How might R, as a data science tool, integrate with the rest of your IT infrastructure?
Within a business, data science typically relies upon the underlying IT infrastructure to access business data and, in some cases, make analytic results broadly accessible. If your organization is interested in data science but has questions about the IT integration, this page is designed to help.
R is free and open-source, as are the thousands of libraries available to expand its functionality. Desktop and server versions of R are available, and a desktop/laptop installation can easily scale up to a server deployment.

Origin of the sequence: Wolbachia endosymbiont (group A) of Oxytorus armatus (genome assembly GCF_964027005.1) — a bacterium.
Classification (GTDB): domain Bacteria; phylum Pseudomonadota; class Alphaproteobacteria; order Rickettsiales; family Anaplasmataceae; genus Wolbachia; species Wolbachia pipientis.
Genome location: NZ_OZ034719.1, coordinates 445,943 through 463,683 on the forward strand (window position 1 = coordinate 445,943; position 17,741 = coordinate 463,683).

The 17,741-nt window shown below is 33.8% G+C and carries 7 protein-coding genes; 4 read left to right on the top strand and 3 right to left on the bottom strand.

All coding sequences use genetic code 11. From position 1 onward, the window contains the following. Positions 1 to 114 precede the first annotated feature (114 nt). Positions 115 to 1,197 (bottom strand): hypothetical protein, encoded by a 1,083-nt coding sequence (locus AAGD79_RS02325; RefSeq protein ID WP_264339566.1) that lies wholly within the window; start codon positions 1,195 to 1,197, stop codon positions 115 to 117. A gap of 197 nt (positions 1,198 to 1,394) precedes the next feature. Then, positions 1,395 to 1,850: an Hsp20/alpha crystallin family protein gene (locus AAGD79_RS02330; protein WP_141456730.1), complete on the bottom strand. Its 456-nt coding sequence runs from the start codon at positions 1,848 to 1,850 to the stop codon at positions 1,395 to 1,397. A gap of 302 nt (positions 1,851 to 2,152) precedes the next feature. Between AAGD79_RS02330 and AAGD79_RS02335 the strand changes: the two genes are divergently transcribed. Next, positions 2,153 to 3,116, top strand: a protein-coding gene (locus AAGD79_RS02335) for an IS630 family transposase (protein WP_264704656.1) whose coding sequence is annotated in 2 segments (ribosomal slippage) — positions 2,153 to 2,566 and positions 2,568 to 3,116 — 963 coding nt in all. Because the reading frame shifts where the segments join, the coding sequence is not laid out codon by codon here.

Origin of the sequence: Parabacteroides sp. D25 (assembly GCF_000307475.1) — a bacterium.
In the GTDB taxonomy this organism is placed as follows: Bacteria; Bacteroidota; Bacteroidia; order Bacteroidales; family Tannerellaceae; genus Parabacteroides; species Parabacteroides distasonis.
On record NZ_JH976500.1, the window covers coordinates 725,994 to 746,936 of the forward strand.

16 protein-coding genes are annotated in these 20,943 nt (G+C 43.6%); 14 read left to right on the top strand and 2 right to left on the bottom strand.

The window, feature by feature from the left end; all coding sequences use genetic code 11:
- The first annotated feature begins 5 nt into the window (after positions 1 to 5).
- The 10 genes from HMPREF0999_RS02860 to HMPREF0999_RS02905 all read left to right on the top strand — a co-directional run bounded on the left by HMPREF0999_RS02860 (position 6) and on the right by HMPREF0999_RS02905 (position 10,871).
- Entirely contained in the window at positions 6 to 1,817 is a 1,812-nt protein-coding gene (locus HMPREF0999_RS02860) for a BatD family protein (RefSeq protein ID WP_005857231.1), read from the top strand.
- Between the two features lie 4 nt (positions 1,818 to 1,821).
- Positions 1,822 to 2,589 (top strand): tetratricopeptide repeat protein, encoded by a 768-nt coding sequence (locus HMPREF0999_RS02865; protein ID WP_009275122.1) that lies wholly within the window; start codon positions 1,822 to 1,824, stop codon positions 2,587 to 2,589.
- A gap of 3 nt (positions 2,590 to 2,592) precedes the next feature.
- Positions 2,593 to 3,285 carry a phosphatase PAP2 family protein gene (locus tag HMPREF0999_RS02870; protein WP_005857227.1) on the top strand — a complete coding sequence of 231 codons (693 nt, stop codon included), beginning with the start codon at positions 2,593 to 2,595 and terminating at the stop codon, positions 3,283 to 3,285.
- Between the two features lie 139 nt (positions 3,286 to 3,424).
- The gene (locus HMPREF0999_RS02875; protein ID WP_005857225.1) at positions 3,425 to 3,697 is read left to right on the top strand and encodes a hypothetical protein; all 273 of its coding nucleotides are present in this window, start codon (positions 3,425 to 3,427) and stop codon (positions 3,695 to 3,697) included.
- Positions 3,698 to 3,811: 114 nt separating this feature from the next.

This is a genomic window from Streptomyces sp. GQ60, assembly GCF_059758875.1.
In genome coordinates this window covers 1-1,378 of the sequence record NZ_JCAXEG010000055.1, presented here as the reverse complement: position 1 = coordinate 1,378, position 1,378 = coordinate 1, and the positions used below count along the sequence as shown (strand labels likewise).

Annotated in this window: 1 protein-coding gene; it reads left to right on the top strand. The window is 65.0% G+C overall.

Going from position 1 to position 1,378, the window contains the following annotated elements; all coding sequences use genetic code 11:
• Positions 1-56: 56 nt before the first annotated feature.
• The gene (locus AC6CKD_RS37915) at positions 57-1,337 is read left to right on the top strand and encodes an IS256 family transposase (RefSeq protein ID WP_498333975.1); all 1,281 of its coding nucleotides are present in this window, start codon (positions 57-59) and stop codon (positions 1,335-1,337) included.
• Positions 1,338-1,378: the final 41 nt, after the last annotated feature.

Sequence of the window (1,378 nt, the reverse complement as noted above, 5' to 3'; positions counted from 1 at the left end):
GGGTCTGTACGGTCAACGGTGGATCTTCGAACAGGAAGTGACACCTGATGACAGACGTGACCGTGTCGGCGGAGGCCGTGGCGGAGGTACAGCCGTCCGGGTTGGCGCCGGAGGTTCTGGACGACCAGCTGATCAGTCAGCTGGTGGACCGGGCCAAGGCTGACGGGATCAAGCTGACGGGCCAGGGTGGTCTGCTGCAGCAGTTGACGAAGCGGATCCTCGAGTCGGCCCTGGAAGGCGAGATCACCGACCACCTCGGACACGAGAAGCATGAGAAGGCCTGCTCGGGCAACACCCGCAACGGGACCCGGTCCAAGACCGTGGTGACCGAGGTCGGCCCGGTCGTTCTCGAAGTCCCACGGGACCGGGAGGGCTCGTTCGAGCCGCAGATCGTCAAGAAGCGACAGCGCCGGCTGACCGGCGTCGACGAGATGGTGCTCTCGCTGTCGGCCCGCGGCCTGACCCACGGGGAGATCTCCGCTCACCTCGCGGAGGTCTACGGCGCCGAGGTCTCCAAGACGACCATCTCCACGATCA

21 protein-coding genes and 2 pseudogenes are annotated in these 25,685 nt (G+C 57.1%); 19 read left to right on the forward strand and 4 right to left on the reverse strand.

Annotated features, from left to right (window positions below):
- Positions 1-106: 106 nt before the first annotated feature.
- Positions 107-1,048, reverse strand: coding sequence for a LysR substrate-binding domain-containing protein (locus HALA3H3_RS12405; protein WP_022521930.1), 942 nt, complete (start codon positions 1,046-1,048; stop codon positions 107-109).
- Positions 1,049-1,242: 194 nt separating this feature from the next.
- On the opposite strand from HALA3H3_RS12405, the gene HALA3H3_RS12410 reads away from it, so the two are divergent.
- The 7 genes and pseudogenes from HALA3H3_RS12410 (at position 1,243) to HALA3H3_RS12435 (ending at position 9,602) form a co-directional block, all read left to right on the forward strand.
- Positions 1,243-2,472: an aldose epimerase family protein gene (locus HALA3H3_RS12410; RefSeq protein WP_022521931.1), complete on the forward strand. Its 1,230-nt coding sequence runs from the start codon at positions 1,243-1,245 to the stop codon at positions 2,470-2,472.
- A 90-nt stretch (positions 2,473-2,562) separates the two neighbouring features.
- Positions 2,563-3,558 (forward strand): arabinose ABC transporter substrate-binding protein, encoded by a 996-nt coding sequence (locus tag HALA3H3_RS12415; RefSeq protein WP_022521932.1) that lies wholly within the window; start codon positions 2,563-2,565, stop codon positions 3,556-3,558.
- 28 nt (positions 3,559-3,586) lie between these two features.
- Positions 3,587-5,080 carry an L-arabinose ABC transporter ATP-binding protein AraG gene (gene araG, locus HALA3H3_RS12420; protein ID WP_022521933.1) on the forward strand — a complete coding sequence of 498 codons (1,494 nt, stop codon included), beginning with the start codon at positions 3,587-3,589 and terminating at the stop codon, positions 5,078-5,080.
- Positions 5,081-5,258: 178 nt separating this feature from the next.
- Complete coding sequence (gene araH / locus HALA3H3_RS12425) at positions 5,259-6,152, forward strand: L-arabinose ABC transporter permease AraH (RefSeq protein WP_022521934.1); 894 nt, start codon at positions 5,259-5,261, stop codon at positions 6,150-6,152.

R can import directly from a database, as well as importing individual files in a variety of formats. Similarly, it can output results in a variety of modalities. In some cases, you may want results from analyses conducted in R to be outputted to a database as tables that other applications (e.g., Business Intelligence tools) can access and selectively present to users. In other cases, you may want web-based interactive graphs or other tools that directly communicate analytic results to users. R can also output results in the usual file formats (.csv, .xlsx, etc.). And lastly, of course, there are times when a data scientist synthesizes the results and presents high-level findings to key stakeholders via graphs, figures, selective tables, etc. R can export each of these in a variety of formats, as well.